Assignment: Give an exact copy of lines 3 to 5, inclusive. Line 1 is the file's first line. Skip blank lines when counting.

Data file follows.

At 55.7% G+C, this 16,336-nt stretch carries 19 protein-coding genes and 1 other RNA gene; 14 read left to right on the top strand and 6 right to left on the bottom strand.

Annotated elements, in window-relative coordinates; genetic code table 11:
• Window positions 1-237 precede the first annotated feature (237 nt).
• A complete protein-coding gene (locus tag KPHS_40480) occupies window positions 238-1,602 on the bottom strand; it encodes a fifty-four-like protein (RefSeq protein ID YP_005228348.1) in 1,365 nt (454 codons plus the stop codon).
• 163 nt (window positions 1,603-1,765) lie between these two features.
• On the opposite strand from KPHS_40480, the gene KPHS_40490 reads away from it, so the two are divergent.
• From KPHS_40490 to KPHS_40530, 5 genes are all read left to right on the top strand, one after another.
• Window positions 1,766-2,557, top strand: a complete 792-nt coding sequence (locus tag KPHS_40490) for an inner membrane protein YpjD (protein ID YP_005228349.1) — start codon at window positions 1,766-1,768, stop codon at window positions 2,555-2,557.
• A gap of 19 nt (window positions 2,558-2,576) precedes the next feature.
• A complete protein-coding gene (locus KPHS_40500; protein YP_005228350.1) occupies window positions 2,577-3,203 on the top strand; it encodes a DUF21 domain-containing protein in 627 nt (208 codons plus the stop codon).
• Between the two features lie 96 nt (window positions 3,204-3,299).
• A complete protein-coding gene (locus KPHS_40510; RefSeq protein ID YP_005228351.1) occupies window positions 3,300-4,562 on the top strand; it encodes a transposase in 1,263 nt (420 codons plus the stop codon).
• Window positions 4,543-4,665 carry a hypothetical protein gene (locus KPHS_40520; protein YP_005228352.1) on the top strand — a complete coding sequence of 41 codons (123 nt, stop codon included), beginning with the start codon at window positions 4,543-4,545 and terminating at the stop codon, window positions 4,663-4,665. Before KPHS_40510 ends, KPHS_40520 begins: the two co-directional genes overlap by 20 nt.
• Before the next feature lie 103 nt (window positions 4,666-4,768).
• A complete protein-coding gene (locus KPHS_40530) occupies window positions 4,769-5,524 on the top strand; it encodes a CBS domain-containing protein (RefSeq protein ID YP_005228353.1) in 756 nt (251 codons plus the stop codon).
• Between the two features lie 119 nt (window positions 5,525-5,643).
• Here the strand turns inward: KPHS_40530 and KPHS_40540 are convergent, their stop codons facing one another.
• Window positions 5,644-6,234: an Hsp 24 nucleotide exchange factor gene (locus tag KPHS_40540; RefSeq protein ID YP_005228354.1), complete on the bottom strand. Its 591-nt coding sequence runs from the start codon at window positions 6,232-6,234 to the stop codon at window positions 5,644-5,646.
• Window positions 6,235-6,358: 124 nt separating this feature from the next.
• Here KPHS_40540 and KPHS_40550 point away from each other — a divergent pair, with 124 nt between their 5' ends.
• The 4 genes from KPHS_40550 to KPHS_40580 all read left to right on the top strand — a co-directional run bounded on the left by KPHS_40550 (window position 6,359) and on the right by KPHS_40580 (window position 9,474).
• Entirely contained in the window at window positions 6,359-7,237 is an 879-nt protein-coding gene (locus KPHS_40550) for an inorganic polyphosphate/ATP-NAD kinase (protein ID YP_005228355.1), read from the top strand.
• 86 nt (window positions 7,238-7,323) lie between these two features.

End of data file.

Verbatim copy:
• Window positions 1-237 precede the first annotated feature (237 nt).
• A complete protein-coding gene (locus tag KPHS_40480) occupies window positions 238-1,602 on the bottom strand; it encodes a fifty-four-like protein (RefSeq protein ID YP_005228348.1) in 1,365 nt (454 codons plus the stop codon).
• 163 nt (window positions 1,603-1,765) lie between these two features.